Title
atomic compound assignment operators can cause undefined behavior when corresponding fetch_meow members don't
Status
new
Section
[atomics.types.int][atomics.types.pointer][atomics.types.memop]
Submitter
Tim Song

Created on 2017-12-15.00:00:00, last changed 2019-04-20.12:13:04.

Messages

Date: 2019-04-20.12:13:04

Proposed resolution:

This wording is relative to N4810.

  1. Modify [atomics.ref.int] as indicated:

    integral operator op=(integral operand) const noexcept;
    

    -7- Effects: Equivalent to: return static_cast<integral>(static_cast<make_unsigned_t<integral>>(fetch_key(operand)) op static_cast<make_unsigned_t<integral>>(operand));

  2. Modify [atomics.ref.memop] as indicated:

    T* operator++() const noexcept;
    

    -3- Effects: Equivalent to: return static_cast<T>(static_cast<make_unsigned_t<T>>(fetch_add(1)) + static_cast<make_unsigned_t<T>>(1));

    T* operator--(int) const noexcept;
    

    -4- Effects: Equivalent to: return static_cast<T>(static_cast<make_unsigned_t<T>>(fetch_sub(1)) - static_cast<make_unsigned_t<T>>(1));

  3. Modify [atomics.types.int] as indicated:

    T operator op=(T operand) volatile noexcept;
    T operator op=(T operand) noexcept;
    

    -8- Effects: Equivalent to: return static_cast<T>(static_cast<make_unsigned_t<T>>(fetch_key(operand)) op static_cast<make_unsigned_t<T>>(operand));

    [Drafting note: atomic<integral>'s working for operator++/operator-- is shared with atomic<T*>. — end drafting note]

    [Drafting note: atomic<floating-point> seems to be correct, LWG should confirm that it is. — end drafting note]

  4. Modify [atomics.types.pointer] as indicated:

    T* operator op=(ptrdiff_t operand) volatile noexcept;
    T* operator op=(ptrdiff_t operand) noexcept;
    

    -8- Effects: Equivalent to: return reinterpret_cast<T*>(reinterpret_cast<ptrdiff_t>(fetch_key(operand)) op operand);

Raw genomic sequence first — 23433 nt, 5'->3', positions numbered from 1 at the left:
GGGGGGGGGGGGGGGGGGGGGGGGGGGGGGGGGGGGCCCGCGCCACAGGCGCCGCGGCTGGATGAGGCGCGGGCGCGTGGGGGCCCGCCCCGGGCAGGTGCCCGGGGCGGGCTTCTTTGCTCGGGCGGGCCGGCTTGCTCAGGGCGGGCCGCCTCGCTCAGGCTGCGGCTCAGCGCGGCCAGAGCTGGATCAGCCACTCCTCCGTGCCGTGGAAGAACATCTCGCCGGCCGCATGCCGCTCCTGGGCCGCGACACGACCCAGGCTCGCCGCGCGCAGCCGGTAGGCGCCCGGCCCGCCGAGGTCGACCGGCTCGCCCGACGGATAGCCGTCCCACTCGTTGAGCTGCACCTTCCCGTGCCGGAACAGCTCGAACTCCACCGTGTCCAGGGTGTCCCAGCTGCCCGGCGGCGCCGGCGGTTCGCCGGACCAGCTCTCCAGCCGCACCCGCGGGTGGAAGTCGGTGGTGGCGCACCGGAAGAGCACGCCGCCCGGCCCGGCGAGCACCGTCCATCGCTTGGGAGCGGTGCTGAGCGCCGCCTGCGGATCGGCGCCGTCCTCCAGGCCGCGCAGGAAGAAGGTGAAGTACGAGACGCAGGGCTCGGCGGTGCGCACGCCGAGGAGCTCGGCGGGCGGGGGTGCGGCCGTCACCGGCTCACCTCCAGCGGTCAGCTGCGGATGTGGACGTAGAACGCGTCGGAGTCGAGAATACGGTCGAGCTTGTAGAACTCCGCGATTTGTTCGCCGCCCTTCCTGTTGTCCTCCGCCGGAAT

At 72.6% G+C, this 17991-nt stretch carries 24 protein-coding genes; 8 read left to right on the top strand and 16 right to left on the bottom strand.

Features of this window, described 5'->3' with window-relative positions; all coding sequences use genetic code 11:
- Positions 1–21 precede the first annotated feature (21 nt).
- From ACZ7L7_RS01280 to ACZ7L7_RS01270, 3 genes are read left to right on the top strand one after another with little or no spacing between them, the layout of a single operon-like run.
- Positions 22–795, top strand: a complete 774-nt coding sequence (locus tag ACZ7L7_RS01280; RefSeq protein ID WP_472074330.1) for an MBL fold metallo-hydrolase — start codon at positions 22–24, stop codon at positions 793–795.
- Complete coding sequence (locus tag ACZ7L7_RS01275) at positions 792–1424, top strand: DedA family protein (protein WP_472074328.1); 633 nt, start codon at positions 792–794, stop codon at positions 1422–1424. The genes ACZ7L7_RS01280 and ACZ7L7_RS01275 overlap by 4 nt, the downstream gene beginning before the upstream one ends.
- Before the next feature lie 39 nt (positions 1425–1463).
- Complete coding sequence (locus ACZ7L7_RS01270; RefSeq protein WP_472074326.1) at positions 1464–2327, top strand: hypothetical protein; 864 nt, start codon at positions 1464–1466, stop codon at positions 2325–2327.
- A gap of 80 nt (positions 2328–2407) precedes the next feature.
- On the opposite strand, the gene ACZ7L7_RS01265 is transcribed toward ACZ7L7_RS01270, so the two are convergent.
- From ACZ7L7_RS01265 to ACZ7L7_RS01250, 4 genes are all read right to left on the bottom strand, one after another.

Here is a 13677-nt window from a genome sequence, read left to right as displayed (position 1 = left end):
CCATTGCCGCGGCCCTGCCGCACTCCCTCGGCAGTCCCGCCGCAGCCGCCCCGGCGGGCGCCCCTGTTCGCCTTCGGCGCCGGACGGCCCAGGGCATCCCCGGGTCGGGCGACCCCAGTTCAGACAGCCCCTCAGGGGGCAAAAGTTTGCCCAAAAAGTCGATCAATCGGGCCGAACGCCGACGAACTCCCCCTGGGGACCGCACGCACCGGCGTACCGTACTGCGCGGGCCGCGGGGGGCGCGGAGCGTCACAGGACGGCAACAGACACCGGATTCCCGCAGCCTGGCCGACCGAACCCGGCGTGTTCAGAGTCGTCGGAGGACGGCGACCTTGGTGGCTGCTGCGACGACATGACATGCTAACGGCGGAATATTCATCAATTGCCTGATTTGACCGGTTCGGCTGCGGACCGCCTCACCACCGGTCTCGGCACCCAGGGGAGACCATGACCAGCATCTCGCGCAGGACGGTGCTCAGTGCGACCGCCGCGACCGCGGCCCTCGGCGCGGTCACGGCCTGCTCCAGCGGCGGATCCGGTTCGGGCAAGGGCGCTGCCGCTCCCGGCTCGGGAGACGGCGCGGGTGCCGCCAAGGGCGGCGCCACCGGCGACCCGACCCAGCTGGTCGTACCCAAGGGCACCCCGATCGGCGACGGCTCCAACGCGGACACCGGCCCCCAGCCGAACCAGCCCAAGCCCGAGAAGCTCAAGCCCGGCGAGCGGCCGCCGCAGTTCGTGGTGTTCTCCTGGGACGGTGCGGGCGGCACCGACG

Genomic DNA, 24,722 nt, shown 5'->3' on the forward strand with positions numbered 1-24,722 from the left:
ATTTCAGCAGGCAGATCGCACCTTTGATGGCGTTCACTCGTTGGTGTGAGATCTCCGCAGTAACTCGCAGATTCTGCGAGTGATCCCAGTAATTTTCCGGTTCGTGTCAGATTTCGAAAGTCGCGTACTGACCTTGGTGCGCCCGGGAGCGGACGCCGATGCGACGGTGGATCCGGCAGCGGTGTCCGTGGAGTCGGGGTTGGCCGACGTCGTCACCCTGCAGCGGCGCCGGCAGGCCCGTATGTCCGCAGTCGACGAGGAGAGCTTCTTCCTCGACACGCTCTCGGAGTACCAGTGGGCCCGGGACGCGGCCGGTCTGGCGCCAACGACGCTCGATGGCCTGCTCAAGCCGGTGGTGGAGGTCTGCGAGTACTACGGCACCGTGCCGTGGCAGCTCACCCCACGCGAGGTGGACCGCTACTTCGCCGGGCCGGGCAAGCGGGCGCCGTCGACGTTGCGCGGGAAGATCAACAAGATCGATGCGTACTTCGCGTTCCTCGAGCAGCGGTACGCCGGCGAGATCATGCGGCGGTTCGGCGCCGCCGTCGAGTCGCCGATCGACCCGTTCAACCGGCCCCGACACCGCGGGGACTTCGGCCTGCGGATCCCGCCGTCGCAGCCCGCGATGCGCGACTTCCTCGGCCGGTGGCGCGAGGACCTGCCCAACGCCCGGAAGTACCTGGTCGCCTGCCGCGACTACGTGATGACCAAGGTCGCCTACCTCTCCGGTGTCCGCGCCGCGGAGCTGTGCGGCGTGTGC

Remarks: The result may be an undefined address, but the operations otherwise have no undefined behavior.

  5. Modify [atomics.types.memop] as indicated:

    T operator++() volatile noexcept;
    T operator++() noexcept;
    

    -3- Effects: Equivalent to: return static_cast<T>(static_cast<make_unsigned_t<T>>(fetch_add(1)) + static_cast<make_unsigned_t<T>>(1));

    T operator--() volatile noexcept;
    T operator--() noexcept;
    

    -4- Effects: Equivalent to: return static_cast<T>(static_cast<make_unsigned_t<T>>(fetch_sub(1)) - static_cast<make_unsigned_t<T>>(1));

    [Drafting note: Alternatively, LWG may want to separate the integral overload of operator++/operator-- from that of atomic<T*>. end drafting note]

Date: 2019-04-15.00:00:00

[ 2019-04-15; JF Bastien comments and provides wording ]

As discussed by LWG during the San Diego 2018 meeting, Jens removed LWG 3047 from "P1236R1: Alternative Wording for P 0907R4 Signed Integers are Two's Complement".

Date: 2018-01-29.17:21:16

[ 2018-01; Priority set to 3 after mailing list discussion ]

Date: 2017-12-15.00:00:00

Given atomic<int> meow{INT_MAX};, meow.fetch_add(1) has well-defined behavior because [atomics.types.int] p7 says that

Remarks: For signed integer types, arithmetic is defined to use two's complement representation. There are no undefined results.

but meow += 1 and ++meow have undefined behavior, because these operator functions are defined (by, respectively, [atomics.types.int] p8 and [atomics.types.memop]) to be equivalent to return fetch_add(1) + 1;, and so the addition of 1 to the result of fetch_add — which causes an integer overflow in this case — occurs outside the protection of fetch_add magic. Additionally, the return value might differ from what fetch_add actually wrote since that addition isn't required to use two's complement. This seems like a trap for the unwary. Is it intended?

A similar issue affects the atomic<T*> partial specialization for pointers.

History
Date User Action Args
2019-04-20 12:13:04adminsetmessages: + msg10396
2019-04-20 12:13:04adminsetmessages: + msg10395
2018-01-29 17:21:16adminsetmessages: + msg9662
2017-12-15 00:00:00admincreate